On Slide 20, let me describe for you the current status of our ratings, a topic we have discussed quite a bit over the last year. On the top half of the chart, you see our senior debt and commercial paper ratings for Citigroup, and on the bottom half are the long-term and short-term ratings for Citibank. As you are aware, the rating agencies resolved their industry-wide reviews regarding their assumptions of government support in the late part of 2011. As a result of these methodology changes, all 3 of the major rating agencies announced rating changes for the industry over the last 2 quarters. These rating changes had no material impact on our funding profile.

So turning to Slide 21, let me summarize capital which continues to be an area of significant strength for us and supports the lending growth that I described. Our Tier 1 common capital stands at $115 billion, and our total capital is $166 billion. At the end of the fourth quarter, our Tier 1 common ratio was 11.8%, up from a year ago and up from the third quarter.

Our GAAP assets decreased 2% year-over-year. Our risk-weighted assets stood at $974 billion, and Citi Holdings risk-weighted assets now represent approximately 25% of the total. As you can see, our capital base is one of the strongest in the industry, both as compared to U.S. and international banking peers.

On our last slide, let me summarize 4 major points. First, our capital base continues to be one of the strongest in the industry, and this is reflected across every one of our significant capital ratios. As we have stated, we continue to expect to begin returning capital to shareholders in 2012.

Second, we have significantly improved our structural liquidity by increasing our capital base and deposits and reducing Citi Holdings' assets. We believe we have ample liquidity. And as you saw, our lending activities to clients continue to increase.

Third, we will have a significantly lower proportion of wholesale funding going forward. We currently have modest long-term debt reissuance plans over the year. We will not be replacing maturing TLGP debt. Thus, we expect that our long-term debt outstanding will continue to decline.

And fourth, while the market environment may be challenging, we see continued strength in our core lending and deposit-taking businesses. And as I stated earlier, we achieved positive operating leverage in both our Asia and Latin America Regional Consumer Banking businesses this quarter.

That concludes our fixed income review. John and I would be happy to take your questions.

Question-and-Answer Session

Operator

[Operator Instructions] Your first question comes from the line of Michael Rogers of Conning Asset Management.

Michael Rogers

This is a question for John. John, I wanted to just ask a bigger picture question with respect to what you think your chief worry might be as you look out over 2012. It appears as if we've received a little bit of a relative calm here after the ECB's significant LTRO operations. And do you think they bought us enough time here -- or bought the European nations enough time to put their houses in order? And secondly, do you have any better earning -- additional guidance on when you expect the Fed to give you a clearer signal as to where you'll need to be for capital coming up here?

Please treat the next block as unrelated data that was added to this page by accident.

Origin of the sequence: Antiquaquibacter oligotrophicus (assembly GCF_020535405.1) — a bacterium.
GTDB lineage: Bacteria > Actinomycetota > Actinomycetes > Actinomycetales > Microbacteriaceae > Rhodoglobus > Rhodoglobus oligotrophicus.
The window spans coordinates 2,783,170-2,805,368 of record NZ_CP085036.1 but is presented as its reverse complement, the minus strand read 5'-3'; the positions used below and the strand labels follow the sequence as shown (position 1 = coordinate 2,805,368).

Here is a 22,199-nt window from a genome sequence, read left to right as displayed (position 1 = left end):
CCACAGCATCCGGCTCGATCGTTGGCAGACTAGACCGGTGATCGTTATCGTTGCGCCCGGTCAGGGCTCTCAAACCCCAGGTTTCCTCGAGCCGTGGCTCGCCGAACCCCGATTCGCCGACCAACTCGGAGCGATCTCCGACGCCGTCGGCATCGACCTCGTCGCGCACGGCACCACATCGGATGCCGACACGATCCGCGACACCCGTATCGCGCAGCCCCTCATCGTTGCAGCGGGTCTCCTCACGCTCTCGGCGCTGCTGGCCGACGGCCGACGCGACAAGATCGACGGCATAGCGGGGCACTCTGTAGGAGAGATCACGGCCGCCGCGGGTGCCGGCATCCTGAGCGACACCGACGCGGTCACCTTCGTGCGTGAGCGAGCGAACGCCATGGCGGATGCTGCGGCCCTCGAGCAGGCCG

John C. Gerspach

Let me answer them in reverse order. Like all other institutions, we submitted our capital plans to the Fed around January 5. We expect to hear back from the Fed -- I believe the date they've targeted is March 15. So that's the date. And all the significant financial institutions will hear back from the Fed as far as capital planning for 2012. As far as the first question, which kind of went from what do I worry about then what do I think about Europe, I would say that as I mentioned both in media calls and in the investor call last week, Europe continues to remain an overhang on the market. You're quite right. I think that some of the ECB operations that they put into place provided a window of calm. But it still is very much up to Europe to figure out whether or not they can come up with an achievable restructuring that will settle things down on a more permanent basis. And I think that's yet to be seen. We've said for the last year or so that Europe clearly has the ability to solve its own problems. But right now, it's as much a matter of political will and determination as it is anything else. And we'll just have to see how that plays out. But until there is some sort of an agreement that everyone can look at and agree that it really is achievable and sustainable, I think we're going to continue to have these periods of relative calm and then followed by a period of uncertainty. And so we'll just have to see. And the second worry that I continue to have, of course, is the housing market here in the U.S. I think those are kind of 2 bookend worries for almost anyone at this point in time.

Michael Rogers

John, it appears that we've -- hearing a little bit more of a drumbeat about a potential settlement from the Attorney General and the banks. Can you comment any further on that?

John C. Gerspach

No, I really can't. I mean, the drums have been beating for over a year now. So we continue to get a rhythm, lots at Citi.

Michael Rogers

The SIFI buffer, that was partly what I was getting at with respect to the Fed. Do you expect anything soon on what the buffer might be and the implementation of that over a period of time?

John C. Gerspach